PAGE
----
“Merry Christmas, deputy speaker,” “joked” Philip Hammond after announcing he was freezing taxes on alcohol, making a festive bottle of whiskey about £1 cheaper for thirsty MPs. In the same breath, he increased the price on white cider – cheap, high percentage alcohol which is mostly bought by low-income people.
The upshot: if you’re rich enough to drink in pubs and buy nice booze, we’ll help you support your drinking habit. If you’re one of the 19 million people living in poverty, we’ll make it as hard as possible for you to access alcohol.
The overt elitism in these measures is unfathomable. His comments on “vulnerable people” “cheap alcohol” and “so-called white cider” intentionally or not evoked images of the homeless population – currently standing at a quarter of a million people in the UK – and reinforced the idea that the privilege of not living on the streets gives us a right to dictate how they should spend their money.
Hammond did mention homelessness in his Budget – for about a minute, if that. He pledged £25m to tackle the problem, compared to the £10bn he’ll spend on helping people who want to buy a home.
Apparently, as a young person, home ownership is my dream. While I don’t doubt it must be nice to not be held hostage by exploitative landlords and have some semblance of security for my future, much higher on my list of dreams is to live in a world where the very basic of human rights – to have a roof over one’s head – is assured to every citizen.
I live in Hackney, one of the top ten boroughs of London with the highest levels of homelessness. In interacting with rough sleepers the number one issue people express is a lack of empathy from the public. They are ignored, mocked and abused for begging for spare change – an indignity no one should have to suffer. But a real attempt to tackle homelessness is non-existent in mainstream politics, where people who are out of work are vilified and homelessness is stigmatised and “othered”, despite the fact that one in three families are a month’s salary away from losing their home.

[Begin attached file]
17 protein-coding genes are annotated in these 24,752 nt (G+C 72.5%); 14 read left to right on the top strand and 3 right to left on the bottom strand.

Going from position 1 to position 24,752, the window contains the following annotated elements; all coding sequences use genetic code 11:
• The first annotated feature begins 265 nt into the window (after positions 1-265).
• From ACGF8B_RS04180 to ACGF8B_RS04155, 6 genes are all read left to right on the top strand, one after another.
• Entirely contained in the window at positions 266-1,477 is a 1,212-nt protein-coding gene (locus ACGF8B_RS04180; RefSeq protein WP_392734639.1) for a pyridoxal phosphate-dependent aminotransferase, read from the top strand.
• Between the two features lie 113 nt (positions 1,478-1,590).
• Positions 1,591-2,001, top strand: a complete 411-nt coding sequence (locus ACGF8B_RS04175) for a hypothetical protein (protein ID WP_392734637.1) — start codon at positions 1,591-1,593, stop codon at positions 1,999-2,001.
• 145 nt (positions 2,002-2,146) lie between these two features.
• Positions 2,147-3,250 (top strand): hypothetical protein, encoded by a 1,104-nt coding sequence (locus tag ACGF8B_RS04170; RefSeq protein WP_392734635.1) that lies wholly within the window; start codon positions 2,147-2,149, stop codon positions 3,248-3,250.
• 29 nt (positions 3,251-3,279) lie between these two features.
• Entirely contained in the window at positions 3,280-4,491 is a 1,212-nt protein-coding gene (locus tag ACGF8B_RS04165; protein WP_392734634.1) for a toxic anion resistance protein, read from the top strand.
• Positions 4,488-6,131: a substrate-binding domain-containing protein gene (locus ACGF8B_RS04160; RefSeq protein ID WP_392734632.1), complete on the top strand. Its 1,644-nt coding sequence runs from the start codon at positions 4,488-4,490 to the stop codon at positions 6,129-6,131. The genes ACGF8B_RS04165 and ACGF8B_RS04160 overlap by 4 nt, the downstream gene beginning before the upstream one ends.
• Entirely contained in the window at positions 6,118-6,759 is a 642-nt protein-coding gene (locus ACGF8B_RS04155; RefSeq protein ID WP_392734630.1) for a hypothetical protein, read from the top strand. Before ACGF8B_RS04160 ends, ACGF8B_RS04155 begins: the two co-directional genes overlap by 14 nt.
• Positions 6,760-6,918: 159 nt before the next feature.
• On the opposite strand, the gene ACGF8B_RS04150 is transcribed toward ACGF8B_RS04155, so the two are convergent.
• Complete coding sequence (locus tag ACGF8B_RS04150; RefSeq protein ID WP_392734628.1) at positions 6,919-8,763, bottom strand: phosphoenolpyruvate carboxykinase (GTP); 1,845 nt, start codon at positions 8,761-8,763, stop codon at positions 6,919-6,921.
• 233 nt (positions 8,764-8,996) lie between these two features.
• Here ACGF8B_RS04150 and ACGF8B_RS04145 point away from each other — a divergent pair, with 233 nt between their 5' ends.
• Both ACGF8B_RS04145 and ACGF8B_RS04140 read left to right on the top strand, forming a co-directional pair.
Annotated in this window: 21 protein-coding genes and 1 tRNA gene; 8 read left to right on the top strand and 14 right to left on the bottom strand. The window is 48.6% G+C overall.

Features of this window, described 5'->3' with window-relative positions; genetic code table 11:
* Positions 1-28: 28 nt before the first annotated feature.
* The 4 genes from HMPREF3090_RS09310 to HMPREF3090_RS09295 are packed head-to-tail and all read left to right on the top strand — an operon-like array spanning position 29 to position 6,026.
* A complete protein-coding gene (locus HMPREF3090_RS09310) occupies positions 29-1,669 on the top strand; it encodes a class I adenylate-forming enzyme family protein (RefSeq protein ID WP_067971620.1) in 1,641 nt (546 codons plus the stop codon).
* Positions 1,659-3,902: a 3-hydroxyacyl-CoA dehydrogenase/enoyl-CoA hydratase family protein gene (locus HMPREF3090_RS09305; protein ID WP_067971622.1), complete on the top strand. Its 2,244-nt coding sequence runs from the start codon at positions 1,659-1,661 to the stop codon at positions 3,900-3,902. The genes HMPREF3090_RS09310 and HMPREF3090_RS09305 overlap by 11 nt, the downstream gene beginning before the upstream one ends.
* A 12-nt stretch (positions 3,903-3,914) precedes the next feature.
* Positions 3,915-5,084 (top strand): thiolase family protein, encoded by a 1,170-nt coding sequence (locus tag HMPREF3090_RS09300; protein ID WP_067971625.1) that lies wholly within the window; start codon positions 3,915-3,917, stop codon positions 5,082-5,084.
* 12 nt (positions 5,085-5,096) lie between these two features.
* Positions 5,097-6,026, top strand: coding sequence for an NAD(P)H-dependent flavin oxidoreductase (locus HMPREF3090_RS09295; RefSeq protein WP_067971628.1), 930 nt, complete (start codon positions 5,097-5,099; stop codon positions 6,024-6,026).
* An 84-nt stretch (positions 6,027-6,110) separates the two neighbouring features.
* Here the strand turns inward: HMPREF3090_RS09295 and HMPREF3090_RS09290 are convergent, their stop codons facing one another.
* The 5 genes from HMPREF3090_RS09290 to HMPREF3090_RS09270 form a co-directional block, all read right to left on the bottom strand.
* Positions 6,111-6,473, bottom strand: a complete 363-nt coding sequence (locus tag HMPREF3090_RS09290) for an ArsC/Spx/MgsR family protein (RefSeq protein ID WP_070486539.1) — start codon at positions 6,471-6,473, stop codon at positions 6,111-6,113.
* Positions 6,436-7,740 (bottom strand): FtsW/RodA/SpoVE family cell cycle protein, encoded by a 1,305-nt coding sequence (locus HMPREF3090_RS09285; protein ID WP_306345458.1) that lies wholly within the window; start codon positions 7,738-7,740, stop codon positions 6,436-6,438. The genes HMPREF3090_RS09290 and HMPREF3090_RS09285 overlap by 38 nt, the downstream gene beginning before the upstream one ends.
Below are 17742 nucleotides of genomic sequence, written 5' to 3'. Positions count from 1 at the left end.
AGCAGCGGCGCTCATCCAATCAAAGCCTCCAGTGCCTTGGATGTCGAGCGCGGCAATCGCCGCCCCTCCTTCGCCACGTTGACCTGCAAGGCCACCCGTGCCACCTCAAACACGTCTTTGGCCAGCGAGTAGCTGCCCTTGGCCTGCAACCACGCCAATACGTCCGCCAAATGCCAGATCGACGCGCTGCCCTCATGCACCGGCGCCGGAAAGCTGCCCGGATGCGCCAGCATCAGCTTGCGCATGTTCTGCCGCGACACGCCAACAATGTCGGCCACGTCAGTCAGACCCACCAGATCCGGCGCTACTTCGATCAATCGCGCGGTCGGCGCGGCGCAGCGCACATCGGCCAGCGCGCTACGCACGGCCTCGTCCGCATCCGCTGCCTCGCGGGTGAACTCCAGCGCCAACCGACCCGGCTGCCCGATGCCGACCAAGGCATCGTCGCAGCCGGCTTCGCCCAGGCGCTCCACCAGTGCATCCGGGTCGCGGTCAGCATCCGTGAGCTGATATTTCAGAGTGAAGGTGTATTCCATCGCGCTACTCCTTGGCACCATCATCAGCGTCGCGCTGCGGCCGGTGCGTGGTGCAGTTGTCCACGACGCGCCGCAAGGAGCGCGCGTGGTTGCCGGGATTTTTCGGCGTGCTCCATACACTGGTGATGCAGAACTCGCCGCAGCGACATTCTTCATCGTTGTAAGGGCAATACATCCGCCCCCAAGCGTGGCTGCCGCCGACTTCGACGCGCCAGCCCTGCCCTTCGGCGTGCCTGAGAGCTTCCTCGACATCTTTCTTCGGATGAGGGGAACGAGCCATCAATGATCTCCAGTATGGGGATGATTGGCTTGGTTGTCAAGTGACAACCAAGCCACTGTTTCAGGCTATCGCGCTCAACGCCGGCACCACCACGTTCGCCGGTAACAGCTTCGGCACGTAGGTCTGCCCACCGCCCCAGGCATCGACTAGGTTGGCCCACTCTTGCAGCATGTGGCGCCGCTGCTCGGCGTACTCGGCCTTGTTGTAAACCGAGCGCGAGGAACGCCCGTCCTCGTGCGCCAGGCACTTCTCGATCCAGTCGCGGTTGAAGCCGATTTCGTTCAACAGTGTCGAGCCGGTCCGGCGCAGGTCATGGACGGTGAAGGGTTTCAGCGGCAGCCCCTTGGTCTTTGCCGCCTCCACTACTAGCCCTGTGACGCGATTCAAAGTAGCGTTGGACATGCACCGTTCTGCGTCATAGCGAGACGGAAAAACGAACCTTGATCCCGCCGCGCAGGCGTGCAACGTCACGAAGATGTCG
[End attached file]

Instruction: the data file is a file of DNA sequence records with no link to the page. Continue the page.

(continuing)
When Philip Hammond spends most of the hour-long Budget talking about investment in technological innovation, cutting taxes for people in work and abolishing stamp duty for first-time buyers – which currently forces those privileged enough to buy a home to make a contribution to society which could help fund solutions for the most vulnerable – it’s little wonder most of us don’t think of homelessness as a serious issue. And when the Chancellor’s first allusion to those living in poverty is around increasing the cost of cheap booze and cigarettes, it’s no surprise that voters’ view on homeless people is that they’re lazy, drunk, and unwilling to help themselves – so why should we?
Corbyn, to his credit, made the point in his response that the Chancellor’s lip service to the issue of poverty and homelessness was beyond inadequate, and faced heckling from MPs and silencing from a Tory Whip while doing so.
This is not surprising. It’s in the Government’s interest for us to ignore the realities of the least fortunate in our society. We’ve made it almost impossible for people without a fixed address to vote, and while the population remains desensitised to the issue through cruel representations of homelessness and promotion of an individualistic rhetoric, there will be no one to advocate for the people most in need of our support, yet least represented in the public eye.
Let’s not forget that it was young people who up until recently were ignored by political parties based on the assumption that we wouldn’t vote. Now young people have a voice, and as a result we can rub our hands in greedy glee at the idea of our favourite Sauvignon Blanc sticking at £7 a bottle, paying less taxes, and having to contribute nothing to the country’s economy when we buy a house for hundreds of thousands of pounds. But now it’s our responsibility to push unpopular agendas on the Government, forcing them to tackle an issue even more pressing: that people are dying on our streets because we won’t give them a safe place to sleep.
This isn’t a case of one thing or another. Supporting the most vulnerable in our society helps everyone. And even if looked at through the most cynical of lenses, it’s more cost-effective for the Government to house people experiencing homelessness than it is to deal with the consequences.
But this should be irrelevant. Our basic humanity should kick in here – fellow humans should be treated with the dignity and respect they deserve, no matter what their circumstances. If we don’t want people turning to cheap cider to stay warm, the answer isn’t increasing the price – it’s helping them get to a point where they no longer need it.
Join our new commenting forum
Join thought-provoking conversations, follow other Independent readers and see their replies